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A California family is troubled after a huge lack of compassion and empathy was shown to them at Kaiser Permanente Medical Center in Fremont, California.

78 year-old, Ernest Quintana, had been a patient of Kaiser throughout his health struggles. He suffered from chronic obstructive pulmonary disease, a progressive lung disease. The disease makes it hard for patients to breathe and it includes emphysema and chronic bronchitis.

The issue family of Quintana is struggling to understand is why the facility felt it was appropriate to have a robot equipped with a video screen to deliver painful news.

Last Monday evening, Annalisia Wilharm was bed-side with her grandfather in the ICU of Kaiser Medical Center. Shortly after relieving her mother and grandmother for the night, a nurse who remained silent and the unfavorable machine rolled into the room. An unfamiliar doctor who appeared via live video link, revealed the traumatizing news to them.

The robot told her grandfather that the hospital had run out of effective treatments and he did not have long to live. Wilharm said her grandfather could hardly hear what the machine was saying, to the point where she had to tell him herself that he was dying. She said the machine essentially told Quintana, “you might not make it home.”

Wilharm recorded the encounter with the impersonal robot on her phone.

“I think they should have had more dignity and treated him better than they did,” Wilharm told CNN.

Sadly, the family of Quintana already knew that he would die soon. They were under no illusions about his condition.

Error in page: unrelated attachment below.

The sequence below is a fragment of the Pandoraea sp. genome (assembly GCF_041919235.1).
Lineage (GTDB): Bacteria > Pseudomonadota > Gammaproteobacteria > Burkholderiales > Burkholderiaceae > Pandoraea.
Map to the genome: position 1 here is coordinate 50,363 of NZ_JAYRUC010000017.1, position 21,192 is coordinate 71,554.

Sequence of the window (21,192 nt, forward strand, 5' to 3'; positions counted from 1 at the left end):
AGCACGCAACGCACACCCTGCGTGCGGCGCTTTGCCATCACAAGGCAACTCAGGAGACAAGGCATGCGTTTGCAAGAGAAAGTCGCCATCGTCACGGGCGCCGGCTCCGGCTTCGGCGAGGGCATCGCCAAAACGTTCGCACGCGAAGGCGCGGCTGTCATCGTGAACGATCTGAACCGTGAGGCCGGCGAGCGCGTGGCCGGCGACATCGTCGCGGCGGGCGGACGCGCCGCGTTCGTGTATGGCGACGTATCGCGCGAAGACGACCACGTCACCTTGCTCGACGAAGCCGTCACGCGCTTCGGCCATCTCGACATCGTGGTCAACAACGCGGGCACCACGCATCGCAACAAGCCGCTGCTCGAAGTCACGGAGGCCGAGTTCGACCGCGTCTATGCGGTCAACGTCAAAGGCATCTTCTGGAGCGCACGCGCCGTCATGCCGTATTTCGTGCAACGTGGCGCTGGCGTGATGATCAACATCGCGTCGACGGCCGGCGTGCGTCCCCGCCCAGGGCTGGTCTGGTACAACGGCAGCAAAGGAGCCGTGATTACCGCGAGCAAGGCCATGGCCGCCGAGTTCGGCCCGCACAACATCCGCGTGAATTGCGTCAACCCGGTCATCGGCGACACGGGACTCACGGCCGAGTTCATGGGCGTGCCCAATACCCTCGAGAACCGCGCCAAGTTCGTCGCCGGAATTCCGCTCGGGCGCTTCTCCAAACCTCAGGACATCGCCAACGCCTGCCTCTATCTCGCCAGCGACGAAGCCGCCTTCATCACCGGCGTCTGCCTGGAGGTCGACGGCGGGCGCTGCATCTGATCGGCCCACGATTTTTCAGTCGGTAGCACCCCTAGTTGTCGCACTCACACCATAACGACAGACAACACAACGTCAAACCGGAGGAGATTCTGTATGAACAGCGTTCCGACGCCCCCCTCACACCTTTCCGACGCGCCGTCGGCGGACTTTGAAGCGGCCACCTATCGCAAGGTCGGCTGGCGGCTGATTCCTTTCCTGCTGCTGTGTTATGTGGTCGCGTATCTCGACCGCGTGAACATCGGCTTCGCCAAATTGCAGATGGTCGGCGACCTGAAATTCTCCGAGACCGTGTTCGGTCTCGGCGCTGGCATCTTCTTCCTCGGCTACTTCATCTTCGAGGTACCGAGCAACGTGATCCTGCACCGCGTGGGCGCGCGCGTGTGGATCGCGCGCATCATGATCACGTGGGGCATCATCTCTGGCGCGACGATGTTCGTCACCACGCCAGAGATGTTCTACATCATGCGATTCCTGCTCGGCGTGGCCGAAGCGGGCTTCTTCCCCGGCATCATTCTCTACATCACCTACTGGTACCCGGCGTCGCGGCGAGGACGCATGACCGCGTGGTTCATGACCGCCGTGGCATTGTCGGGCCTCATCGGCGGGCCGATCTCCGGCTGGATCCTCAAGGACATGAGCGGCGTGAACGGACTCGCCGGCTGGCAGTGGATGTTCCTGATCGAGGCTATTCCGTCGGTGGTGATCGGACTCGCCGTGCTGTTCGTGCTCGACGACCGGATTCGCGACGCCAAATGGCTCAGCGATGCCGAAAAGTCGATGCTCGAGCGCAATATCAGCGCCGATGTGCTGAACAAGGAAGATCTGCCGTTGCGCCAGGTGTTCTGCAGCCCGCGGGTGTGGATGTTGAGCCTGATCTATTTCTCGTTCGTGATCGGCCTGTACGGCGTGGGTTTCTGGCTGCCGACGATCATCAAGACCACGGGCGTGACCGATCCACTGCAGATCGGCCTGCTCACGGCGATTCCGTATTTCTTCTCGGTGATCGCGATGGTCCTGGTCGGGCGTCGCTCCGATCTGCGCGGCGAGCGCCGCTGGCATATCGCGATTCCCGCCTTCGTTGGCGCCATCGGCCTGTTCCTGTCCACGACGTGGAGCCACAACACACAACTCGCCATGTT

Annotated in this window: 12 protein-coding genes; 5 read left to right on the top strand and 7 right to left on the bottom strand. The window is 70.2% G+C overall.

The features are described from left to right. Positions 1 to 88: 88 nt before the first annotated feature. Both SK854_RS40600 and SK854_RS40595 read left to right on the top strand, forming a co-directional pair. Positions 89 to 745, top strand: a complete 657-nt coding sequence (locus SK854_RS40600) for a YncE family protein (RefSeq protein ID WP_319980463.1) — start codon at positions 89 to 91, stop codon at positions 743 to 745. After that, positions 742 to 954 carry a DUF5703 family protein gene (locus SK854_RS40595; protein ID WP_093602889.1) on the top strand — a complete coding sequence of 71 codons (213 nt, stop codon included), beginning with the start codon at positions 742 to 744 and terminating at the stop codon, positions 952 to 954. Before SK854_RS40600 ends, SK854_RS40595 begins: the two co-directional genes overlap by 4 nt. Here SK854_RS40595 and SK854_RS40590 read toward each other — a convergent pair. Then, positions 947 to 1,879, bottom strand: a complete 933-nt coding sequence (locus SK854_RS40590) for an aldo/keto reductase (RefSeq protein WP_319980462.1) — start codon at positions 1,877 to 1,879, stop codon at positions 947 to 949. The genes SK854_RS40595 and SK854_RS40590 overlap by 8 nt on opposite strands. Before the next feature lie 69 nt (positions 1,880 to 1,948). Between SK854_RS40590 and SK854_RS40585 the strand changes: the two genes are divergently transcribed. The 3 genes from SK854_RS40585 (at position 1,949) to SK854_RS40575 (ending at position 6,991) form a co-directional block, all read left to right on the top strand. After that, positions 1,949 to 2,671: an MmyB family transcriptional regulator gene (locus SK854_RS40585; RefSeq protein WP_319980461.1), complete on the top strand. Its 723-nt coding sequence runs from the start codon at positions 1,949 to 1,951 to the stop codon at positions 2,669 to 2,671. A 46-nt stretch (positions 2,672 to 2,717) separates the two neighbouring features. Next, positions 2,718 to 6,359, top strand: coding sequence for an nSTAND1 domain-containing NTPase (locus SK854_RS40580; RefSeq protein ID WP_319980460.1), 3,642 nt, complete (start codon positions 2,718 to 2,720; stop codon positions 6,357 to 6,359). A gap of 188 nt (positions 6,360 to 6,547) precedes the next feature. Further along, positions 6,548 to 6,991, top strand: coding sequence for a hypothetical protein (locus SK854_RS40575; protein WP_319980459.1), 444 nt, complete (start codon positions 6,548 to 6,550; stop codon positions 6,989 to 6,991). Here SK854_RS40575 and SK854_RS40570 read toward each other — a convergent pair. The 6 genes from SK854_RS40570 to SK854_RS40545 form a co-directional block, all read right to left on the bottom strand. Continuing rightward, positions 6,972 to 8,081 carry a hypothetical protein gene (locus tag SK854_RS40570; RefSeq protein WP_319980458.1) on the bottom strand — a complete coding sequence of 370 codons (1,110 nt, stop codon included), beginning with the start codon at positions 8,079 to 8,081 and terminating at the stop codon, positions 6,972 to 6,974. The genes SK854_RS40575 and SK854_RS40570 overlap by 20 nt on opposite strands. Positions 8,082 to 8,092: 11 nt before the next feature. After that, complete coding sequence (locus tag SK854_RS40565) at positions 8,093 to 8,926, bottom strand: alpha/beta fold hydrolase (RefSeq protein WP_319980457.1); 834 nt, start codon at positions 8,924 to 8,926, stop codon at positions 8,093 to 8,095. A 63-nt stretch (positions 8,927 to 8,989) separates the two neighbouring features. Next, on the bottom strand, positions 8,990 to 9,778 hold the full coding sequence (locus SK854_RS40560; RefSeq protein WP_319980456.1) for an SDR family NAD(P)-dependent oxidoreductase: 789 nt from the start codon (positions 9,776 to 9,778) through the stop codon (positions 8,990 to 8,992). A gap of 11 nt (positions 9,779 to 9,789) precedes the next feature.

“We knew that we were going to lose him,” Wilharm told CNN in a phone interview. “Our point is the delivery (of the news). There was no compassion.”

They hope bringing this issue to light will result in no one else receiving the same ill-treatment.

“We take this very seriously and have reached out to the family to discuss their concerns,” said Michelle Gaskill-Hames, a senior vice president and area manager of Kaiser Permanente Greater Southern Alameda County.

Gaskill-Hames claims the hospitals physicians and nurses were in and out of the room regularly. She says in-person communication with the family and patient about his condition began the moment he arrived to the facility. She added, “the evening video tele-visit was a follow-up to earlier physician visits — it did not replace previous conversations with patient and family members and was not used in the delivery of the initial diagnosis.”

Wilharm said previous visits with the in-person doctor went very well. The doctor was “very sweet” according to Wilharm and extremely empathetic, holding her grandfathers hand when speaking about hospice care options.

Gaskill-Hames said the hospital does not encourage the use of technology to replace personal interactions between patients and health care workers. “We understand how important this is for all concerned, and regret that we fell short of the family’s expectations,” she said.

 

Source: CNN, BallerAlert, YouTube 

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